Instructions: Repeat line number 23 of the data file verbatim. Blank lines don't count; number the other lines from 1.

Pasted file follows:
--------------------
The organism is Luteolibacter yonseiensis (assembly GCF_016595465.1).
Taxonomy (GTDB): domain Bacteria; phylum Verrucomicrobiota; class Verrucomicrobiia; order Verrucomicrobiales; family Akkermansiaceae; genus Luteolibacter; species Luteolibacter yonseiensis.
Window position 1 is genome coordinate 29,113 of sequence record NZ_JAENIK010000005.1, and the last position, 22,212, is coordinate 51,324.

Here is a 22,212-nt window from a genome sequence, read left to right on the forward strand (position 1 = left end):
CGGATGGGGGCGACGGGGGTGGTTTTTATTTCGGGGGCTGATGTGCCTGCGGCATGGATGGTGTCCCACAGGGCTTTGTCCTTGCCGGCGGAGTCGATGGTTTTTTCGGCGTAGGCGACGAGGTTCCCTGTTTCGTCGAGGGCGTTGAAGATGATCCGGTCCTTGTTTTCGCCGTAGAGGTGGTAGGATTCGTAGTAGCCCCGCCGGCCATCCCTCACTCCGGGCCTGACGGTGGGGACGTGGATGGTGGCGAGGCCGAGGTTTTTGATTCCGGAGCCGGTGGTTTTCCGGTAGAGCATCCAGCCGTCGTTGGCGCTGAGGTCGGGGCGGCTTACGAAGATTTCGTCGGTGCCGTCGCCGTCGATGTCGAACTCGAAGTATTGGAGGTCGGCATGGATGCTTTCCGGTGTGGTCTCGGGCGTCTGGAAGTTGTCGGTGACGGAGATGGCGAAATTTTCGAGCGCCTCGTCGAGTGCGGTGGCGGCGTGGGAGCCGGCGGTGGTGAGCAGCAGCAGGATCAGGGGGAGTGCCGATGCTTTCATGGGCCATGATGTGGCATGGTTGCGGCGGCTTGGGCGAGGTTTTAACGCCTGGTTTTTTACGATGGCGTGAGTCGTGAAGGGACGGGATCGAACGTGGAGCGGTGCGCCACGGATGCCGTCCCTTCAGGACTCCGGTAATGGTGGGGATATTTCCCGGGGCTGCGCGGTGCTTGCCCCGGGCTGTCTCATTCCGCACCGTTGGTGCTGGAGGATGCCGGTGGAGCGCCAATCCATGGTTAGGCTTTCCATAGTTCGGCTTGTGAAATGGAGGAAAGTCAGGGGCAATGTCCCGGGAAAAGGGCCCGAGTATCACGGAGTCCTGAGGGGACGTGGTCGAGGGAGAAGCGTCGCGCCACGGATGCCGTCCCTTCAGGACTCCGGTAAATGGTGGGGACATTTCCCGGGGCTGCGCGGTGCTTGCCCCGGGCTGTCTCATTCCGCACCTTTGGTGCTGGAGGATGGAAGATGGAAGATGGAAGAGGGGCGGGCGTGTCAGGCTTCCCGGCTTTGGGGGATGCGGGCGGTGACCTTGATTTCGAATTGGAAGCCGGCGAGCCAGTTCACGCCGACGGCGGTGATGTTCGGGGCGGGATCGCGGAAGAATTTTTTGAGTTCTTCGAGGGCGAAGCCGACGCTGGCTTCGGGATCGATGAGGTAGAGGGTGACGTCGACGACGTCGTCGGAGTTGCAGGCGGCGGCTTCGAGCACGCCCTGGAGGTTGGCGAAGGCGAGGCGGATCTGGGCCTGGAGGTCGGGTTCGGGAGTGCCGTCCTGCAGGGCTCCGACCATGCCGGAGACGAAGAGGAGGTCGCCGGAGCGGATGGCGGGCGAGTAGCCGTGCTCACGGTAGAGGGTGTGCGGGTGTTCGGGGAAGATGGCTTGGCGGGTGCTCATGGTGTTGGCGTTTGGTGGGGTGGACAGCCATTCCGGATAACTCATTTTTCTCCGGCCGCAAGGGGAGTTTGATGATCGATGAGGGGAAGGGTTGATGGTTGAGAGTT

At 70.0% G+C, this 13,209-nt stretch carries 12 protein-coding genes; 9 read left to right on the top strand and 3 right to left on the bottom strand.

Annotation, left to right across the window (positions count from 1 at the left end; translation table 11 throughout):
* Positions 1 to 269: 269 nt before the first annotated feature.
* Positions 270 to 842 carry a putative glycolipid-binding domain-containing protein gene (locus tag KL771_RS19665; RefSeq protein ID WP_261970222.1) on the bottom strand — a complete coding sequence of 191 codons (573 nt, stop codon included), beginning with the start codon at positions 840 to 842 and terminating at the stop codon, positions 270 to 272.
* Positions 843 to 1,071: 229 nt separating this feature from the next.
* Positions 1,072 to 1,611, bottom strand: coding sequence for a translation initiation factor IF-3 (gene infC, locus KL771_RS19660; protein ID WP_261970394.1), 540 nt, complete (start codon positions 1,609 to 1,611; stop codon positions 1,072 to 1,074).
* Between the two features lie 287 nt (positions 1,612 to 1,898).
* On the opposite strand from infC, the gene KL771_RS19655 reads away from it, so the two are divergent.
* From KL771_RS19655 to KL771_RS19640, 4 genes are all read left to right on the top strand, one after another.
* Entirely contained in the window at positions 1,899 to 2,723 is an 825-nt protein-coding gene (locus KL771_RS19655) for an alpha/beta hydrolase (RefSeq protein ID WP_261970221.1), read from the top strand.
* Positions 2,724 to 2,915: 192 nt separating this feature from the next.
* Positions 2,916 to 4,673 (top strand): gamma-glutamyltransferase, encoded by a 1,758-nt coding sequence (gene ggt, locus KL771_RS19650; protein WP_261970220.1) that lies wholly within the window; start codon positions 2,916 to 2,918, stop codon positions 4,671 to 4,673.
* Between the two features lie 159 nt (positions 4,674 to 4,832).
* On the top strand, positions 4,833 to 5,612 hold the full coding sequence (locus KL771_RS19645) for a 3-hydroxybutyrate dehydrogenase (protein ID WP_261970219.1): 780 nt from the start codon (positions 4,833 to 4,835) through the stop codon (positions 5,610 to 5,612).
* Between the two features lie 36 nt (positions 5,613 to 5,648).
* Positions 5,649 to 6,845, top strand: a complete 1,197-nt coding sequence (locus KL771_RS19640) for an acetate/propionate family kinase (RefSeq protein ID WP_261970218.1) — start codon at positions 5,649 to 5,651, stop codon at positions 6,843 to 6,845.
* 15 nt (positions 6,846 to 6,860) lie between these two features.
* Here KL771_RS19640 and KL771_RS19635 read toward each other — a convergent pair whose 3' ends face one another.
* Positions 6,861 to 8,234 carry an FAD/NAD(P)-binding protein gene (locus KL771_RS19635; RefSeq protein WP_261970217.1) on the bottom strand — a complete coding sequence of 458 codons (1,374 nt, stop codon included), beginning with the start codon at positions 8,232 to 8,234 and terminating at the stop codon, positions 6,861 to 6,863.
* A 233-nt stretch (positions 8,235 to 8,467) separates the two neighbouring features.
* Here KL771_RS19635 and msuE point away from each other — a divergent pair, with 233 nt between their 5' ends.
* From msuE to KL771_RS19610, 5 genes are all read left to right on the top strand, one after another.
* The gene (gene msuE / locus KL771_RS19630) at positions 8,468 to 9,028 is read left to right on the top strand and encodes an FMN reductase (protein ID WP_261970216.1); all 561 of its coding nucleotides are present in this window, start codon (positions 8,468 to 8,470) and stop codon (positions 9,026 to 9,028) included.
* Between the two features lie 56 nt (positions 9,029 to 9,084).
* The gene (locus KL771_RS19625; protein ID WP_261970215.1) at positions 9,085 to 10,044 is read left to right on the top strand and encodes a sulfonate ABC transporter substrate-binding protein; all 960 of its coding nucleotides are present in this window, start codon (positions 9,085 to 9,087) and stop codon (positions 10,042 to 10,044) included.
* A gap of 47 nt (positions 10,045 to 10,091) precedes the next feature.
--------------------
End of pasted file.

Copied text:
* Here KL771_RS19640 and KL771_RS19635 read toward each other — a convergent pair whose 3' ends face one another.